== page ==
They say your mapping is only as good as your data. I experienced this fist-hand on my summer holidays this year. [Some of my Flickr! photos is posted on a Yahoo! personal map].
We headed for north Wales and the Wirral (near Liverpool) UK with a map book and a sat-nav, and that worked perfectly like so: set the destination of the day, the driver listens to the vocal directions, the passenger watches the dynamic map aganst the map book. We were thus able to adjust minor miscues, and mostly keep thinking for ourselves, augmenting our hunches with data. And being on holidays, we laughed off the few unwanted detours as mini adventures... Likely not the reaction of a truck driver or business person trying to get somewhere on time!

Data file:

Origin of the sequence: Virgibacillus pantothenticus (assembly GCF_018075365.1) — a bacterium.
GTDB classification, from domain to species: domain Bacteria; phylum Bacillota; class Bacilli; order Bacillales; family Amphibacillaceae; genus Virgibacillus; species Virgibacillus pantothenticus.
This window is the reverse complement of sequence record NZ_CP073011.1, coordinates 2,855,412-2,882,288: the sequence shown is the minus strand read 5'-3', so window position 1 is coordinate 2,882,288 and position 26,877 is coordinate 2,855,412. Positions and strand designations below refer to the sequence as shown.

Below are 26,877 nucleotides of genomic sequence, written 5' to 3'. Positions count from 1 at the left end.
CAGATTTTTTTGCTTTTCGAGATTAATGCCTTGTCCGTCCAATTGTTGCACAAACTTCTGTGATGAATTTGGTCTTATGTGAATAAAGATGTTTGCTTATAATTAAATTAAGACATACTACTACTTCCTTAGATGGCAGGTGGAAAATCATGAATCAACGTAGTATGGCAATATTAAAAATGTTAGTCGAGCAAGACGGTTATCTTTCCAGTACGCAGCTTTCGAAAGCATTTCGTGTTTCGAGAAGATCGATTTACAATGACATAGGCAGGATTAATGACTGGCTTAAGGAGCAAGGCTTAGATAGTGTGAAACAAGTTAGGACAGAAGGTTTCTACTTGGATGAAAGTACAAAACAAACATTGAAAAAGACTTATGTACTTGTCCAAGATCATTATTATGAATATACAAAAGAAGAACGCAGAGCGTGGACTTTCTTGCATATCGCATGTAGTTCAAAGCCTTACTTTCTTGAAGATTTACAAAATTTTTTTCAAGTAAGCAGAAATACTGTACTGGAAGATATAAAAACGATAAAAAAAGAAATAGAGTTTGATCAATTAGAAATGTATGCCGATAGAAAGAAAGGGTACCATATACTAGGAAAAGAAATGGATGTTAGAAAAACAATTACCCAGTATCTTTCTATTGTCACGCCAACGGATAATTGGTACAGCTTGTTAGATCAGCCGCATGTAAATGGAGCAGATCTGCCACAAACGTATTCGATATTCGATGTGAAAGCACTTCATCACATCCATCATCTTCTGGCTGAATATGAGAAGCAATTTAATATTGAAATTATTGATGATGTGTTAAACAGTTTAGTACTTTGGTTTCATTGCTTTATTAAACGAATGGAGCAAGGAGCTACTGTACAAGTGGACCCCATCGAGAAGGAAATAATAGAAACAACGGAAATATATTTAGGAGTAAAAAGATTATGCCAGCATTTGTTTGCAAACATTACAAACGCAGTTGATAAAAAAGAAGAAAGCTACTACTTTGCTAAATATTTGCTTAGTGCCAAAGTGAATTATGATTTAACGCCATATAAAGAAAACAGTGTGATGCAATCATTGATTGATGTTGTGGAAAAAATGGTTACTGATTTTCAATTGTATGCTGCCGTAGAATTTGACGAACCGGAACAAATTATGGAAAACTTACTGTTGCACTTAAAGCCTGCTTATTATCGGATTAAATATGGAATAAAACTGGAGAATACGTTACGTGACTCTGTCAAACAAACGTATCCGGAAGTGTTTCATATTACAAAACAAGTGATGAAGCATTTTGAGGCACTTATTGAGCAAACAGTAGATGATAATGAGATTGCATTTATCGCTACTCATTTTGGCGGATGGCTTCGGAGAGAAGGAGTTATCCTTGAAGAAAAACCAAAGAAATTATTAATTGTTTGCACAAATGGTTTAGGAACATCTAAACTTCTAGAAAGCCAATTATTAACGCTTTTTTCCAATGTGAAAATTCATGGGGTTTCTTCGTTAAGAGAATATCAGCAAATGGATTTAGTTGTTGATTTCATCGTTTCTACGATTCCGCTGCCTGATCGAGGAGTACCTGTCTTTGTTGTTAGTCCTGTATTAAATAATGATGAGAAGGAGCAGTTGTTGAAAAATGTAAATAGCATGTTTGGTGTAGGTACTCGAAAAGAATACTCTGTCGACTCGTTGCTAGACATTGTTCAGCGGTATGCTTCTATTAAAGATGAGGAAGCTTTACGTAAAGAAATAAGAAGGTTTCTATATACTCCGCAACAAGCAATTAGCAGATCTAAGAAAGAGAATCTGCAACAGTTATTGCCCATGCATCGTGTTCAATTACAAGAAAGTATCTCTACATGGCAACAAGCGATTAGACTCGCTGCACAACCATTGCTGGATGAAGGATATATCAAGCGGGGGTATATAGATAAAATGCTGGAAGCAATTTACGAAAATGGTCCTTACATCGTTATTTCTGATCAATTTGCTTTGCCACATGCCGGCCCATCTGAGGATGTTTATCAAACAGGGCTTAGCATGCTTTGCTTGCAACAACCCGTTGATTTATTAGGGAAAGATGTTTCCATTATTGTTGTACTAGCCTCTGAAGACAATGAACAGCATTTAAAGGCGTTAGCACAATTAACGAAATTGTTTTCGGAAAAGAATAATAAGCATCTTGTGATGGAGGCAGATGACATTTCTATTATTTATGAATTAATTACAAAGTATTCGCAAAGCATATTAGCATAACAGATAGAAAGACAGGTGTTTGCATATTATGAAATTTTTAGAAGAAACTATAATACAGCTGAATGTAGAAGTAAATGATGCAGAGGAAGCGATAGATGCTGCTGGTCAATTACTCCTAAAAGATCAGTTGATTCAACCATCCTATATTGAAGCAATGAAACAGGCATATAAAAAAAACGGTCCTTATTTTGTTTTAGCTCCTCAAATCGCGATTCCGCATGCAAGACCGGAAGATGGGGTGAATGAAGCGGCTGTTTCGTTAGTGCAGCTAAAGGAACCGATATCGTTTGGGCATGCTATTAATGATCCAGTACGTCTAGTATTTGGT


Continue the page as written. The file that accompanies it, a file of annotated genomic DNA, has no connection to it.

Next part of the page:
Visiting Lake Balaton and Budapest HU was different. We used someone else's sat-nav, and were warned that there was a new bridge and a new highway near Budapest. We were told not to worry, however, as that wouldn't help with our travel times anyway... With no map in hand, we were at the mercy of the sat-nav, and promptly ended up the wrong side the Danube! With no back-up map and with high speed traffic, we ended up with quite a few wrong turns. The scariest in the end was that we gave up our thinking, as we had no checks against sat-nav directions...
On the bright side, sat-nav has evolved a lot in the last decade - indeed become a consumer product, in other words a Mappliance (= map + appliance) I tweeted earlier - and rarely do we experience the pitfalls I collected a decade ago for a GIS Day talk: It's the data, stupid! indeed.